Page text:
From the Curinos webinar, “The Year Ahead: Planning for Success in 2024” on December 5, 2023. The webinar featured executive vice presidents Pete Gilchrist and Brandon Larson; Adam Stockton, head of retail deposits and lending, and Suraya Randawa, head of omnichannel experience.
1. Higher-for-longer interest rates are here to stay.
Even if the Fed cuts its benchmark rate in 2024, it’s likely to remain above 4%. With today’s marginal cost of funds (mCOF) already between 9% and 12%, deposit gathering will continue to be expensive. Even the most effective targeting and mass personalization won’t necessarily be able to protect the back book from significant repricing. And just as many market participants underestimated the pace of increases in this rate cycle, so too are many likely to overestimate the pace of the declines, which will not be as fast or as far as the market anticipates.
2. Commercial and small-business deposits can improve mCOF.
Commercial banking involves more personalization and less cannibalization than retail, and the result is a marginal cost of funds that tends to resemble a coupon rate of 4% to 6%. Small-business deposits will also continue to be attractive because most are in non-interest-bearing (NIB) checking accounts and, over time, those deposits grow much greater than consumer balances. Adding the primary lending relationship raises those small-business deposits balances by 2X to 3X.
3. Upcoming jump in CD renewals is not a bubble.
More than half of the relatively low-cost CDs of this past year are set to renew in Q1 2024, but this is hardly a one-and-done phenomenon. Planning horizons for CD renewals need to be multi-year and to be effective, they need to encompass accurate forecasting, adaptive product strategies, personalization and seamless ways to renew digitally. CDs represent much more than hot money — renewal retention is holding above 80%, and among the customers who bought CDs over the last 18 months, total relationship balances have increased. Clearly, CDs are likely to be an important component of any successful long-term deposit franchise.
4. Deposit growth means balancing marketing expense and interest expense.
Using rate to grow deposits is expensive, but it’s one of the only tactics that works in the near term. Building a branch today doesn’t bring in deposits tomorrow, and marketing campaigns take time to gain traction. The most expensive form of marketing may be branch signage, which is seen only by existing customers and results in back-book cannibalization without new-customer acquisition. Still, FIs may need to curb their optimism when pulling the rate lever. Just 18 months ago, 86% of branch balances were priced under 10 bp. That’s now down to 47%. Expecting deposit growth and retention while reining in interest expense will continue to be a difficult needle to thread.
5. Cost cutting needs to take the long view.
Branch closures and marketing are relatively easy targets for cost cutting because their effects are immediate, but losing a branch can mean losing fully half of new-to-bank sales over time. A material portion of any branch-related savings needs to be diverted to marketing, the sales force or even new branches. The ROI on marketing is often up to 18 months, so any cuts today need to consider possible effects on acquisition in 2025. Curinos forecasts that marketing spend in 2024 will be flat but cautions that budgets in Q3 and Q4 are vulnerable to cutbacks.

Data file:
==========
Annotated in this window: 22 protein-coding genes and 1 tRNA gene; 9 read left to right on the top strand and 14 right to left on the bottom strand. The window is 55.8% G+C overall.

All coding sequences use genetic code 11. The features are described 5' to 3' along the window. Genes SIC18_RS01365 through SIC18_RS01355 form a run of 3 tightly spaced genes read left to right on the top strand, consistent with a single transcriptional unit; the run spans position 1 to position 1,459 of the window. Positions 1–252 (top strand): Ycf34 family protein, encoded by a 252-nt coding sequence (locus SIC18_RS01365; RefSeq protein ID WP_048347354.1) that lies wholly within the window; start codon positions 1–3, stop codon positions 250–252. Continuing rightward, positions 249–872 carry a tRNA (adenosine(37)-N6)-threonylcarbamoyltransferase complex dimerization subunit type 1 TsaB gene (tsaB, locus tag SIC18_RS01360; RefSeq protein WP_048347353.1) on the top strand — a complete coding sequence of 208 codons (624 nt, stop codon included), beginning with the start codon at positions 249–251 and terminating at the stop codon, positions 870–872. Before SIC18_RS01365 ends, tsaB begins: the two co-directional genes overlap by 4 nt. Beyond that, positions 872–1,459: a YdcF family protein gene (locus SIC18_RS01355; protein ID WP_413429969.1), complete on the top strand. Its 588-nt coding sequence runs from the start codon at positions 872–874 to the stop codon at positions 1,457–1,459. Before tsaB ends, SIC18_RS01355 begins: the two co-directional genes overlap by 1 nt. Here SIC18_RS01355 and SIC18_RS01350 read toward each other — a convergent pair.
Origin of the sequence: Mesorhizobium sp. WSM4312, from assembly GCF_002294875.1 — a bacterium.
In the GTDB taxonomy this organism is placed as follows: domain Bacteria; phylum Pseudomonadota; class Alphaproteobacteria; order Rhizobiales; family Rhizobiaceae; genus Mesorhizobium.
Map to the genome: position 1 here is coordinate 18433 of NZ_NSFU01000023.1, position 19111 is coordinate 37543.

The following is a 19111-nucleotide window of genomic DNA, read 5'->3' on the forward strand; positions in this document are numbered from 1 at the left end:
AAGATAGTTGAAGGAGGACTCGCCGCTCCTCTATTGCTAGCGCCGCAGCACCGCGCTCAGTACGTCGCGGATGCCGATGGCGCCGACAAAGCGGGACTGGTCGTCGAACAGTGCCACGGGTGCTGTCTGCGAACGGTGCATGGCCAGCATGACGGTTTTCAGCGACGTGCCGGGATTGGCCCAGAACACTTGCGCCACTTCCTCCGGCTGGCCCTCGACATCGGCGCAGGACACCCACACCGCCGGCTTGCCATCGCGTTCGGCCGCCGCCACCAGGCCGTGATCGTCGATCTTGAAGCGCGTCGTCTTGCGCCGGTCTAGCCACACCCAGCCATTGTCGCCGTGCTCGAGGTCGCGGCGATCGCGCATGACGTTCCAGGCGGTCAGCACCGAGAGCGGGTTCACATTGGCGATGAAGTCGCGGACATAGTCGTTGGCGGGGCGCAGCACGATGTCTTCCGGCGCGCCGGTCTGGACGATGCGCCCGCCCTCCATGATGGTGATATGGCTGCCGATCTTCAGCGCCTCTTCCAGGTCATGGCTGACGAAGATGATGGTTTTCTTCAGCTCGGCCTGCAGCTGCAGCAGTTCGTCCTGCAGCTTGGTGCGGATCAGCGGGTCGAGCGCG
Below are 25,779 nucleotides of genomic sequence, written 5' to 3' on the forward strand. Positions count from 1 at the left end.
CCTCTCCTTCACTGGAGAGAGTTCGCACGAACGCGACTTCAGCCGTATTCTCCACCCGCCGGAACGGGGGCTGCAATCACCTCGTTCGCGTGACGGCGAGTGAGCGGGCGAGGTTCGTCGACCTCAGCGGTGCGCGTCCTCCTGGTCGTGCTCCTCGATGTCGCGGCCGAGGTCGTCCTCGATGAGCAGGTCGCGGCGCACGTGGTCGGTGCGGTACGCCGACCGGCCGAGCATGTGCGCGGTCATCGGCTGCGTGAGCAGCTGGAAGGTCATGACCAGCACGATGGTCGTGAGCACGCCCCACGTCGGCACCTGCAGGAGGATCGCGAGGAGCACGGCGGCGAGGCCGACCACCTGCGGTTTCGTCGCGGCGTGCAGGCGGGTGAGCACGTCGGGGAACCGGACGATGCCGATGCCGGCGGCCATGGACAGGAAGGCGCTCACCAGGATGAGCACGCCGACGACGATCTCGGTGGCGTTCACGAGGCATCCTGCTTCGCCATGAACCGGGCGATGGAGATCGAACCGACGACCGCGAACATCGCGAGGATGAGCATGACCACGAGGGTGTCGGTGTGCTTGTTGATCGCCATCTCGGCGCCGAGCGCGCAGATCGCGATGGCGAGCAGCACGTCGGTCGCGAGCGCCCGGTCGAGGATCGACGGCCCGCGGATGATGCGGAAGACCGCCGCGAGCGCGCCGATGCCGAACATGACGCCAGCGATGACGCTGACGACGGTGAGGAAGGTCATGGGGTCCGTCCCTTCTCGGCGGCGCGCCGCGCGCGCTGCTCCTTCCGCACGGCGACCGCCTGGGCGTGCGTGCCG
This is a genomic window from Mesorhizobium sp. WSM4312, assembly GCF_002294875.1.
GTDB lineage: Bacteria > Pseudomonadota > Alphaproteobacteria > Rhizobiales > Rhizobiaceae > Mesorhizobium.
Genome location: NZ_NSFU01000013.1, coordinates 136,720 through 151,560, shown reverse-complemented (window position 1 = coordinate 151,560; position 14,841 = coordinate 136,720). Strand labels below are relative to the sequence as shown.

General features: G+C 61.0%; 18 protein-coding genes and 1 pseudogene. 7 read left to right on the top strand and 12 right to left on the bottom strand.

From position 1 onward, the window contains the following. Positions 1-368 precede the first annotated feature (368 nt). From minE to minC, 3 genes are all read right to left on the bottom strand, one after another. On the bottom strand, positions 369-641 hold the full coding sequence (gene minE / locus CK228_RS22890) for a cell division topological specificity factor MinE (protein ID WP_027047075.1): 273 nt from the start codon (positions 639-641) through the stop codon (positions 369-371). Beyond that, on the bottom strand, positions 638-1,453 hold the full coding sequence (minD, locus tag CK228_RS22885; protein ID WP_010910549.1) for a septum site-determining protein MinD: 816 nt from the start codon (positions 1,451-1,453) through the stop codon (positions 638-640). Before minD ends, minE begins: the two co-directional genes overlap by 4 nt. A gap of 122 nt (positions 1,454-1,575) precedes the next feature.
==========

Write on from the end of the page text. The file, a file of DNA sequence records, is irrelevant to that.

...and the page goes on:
6. Lending opportunities are out there.
In commercial lending, there will be pockets of opportunity, but they may be relatively difficult to identify and underwrite. Curinos believes that lenders have the right to ask for more of the business, including treasury services and additional deposits. In home lending, the bright spot is home equity, where rising real estate prices have more homeowners tapping into their growing equity. A growth area in consumer lending is “buy now, pay later,” which saw a 17% year-over-year increase in Black Friday sales and a whopping 43% increase on Cyber Monday. Curinos continues to see that credit decisions for all forms of lending are clarified and improved when the institution has the deposit relationship.
7. AI will move from fraud prevention to conversational customer support.
Most financial institutions are already using artificial intelligence for fraud detection, anti-money laundering, anomaly detection and credit-risk assessment. Emphasis going forward will be on improving the origination process for consumers and businesses, and containing costs through streamlined documentation and administration. The biggest growth potential for banking is what customers already experience in other industries: true conversational AI. In the face of continuing branch closures, these customers (especially the three in 10 who aren’t digital natives) will be looking for a convincing replication of human interaction through generative AI-fueled chatbots.